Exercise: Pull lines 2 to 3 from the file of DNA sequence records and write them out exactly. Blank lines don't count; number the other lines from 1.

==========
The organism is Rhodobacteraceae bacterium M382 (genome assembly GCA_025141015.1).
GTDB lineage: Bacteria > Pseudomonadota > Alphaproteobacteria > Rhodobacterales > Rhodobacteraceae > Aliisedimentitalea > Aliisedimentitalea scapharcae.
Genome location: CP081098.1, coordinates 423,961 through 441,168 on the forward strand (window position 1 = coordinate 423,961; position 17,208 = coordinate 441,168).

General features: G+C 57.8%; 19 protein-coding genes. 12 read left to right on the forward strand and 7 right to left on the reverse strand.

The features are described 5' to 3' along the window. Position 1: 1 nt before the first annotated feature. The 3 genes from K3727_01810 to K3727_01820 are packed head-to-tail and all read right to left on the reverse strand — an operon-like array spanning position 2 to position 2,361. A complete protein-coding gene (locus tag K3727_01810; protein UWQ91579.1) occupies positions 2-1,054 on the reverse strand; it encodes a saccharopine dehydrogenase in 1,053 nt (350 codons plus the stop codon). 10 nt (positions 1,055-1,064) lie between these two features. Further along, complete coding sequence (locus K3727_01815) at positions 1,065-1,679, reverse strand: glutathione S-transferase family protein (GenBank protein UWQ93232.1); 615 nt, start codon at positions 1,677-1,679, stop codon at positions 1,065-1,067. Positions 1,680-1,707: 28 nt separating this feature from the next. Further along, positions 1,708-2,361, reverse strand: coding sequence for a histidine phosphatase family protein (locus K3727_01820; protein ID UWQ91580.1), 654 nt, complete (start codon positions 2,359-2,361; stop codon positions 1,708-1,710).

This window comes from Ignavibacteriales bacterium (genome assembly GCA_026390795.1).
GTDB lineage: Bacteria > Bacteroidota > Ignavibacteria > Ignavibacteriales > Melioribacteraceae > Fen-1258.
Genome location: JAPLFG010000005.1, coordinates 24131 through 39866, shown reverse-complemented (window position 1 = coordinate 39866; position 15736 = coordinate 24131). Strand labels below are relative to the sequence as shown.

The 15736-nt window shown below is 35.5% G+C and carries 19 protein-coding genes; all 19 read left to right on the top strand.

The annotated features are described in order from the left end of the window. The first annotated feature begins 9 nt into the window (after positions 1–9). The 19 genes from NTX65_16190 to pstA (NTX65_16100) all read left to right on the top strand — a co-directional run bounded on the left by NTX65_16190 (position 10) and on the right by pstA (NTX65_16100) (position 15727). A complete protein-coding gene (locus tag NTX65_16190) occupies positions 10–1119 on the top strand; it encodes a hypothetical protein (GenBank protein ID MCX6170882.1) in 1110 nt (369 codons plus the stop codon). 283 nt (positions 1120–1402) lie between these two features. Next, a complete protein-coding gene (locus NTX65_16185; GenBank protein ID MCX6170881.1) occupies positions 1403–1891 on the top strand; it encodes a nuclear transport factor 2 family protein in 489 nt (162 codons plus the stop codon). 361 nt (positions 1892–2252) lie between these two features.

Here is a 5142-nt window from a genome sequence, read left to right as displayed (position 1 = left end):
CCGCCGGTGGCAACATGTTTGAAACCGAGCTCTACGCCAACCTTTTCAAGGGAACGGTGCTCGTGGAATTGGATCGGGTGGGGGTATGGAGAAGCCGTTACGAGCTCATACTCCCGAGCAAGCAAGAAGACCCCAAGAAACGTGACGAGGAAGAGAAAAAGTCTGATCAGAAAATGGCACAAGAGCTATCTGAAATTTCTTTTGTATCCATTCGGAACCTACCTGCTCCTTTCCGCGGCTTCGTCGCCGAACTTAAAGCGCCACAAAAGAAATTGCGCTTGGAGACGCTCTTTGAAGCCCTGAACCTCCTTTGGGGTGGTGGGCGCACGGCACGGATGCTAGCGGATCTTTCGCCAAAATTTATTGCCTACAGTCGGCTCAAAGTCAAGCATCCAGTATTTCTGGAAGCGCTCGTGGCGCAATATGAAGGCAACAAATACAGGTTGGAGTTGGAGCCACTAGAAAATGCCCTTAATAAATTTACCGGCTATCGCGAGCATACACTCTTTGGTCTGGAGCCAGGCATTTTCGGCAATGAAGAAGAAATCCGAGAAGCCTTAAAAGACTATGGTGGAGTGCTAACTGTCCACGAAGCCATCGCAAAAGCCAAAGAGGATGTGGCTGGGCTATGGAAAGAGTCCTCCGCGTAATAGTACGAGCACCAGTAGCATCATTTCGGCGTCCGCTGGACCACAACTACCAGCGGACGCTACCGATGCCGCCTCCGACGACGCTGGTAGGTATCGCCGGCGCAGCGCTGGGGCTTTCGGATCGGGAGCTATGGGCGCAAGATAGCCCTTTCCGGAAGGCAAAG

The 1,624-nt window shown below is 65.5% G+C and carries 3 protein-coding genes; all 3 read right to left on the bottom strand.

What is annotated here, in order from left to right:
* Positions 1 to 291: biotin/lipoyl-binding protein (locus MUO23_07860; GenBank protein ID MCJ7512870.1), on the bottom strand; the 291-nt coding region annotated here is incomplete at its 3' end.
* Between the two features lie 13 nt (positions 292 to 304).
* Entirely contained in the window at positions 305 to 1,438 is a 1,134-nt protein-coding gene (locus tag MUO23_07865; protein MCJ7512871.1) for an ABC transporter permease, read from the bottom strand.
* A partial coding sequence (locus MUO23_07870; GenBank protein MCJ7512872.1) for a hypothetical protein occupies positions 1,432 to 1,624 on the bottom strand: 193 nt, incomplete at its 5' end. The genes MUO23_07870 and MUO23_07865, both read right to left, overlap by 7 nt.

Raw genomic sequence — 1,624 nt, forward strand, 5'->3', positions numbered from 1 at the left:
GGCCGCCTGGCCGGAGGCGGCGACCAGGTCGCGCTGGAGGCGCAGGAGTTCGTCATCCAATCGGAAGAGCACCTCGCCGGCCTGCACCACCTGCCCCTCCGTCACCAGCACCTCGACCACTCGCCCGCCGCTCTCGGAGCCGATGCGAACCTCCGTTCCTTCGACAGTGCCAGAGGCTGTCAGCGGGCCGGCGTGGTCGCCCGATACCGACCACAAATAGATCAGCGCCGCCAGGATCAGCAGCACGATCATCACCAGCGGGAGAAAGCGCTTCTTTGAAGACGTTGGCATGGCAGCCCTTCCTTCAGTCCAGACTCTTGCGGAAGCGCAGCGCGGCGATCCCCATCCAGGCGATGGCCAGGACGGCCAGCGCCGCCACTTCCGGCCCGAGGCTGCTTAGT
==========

GTDB lineage: Bacteria > Pseudomonadota > Alphaproteobacteria > Rhodobacterales > Rhodobacteraceae > Aliisedimentitalea > Aliisedimentitalea scapharcae.
Genome location: CP081098.1, coordinates 423,961 through 441,168 on the forward strand (window position 1 = coordinate 423,961; position 17,208 = coordinate 441,168).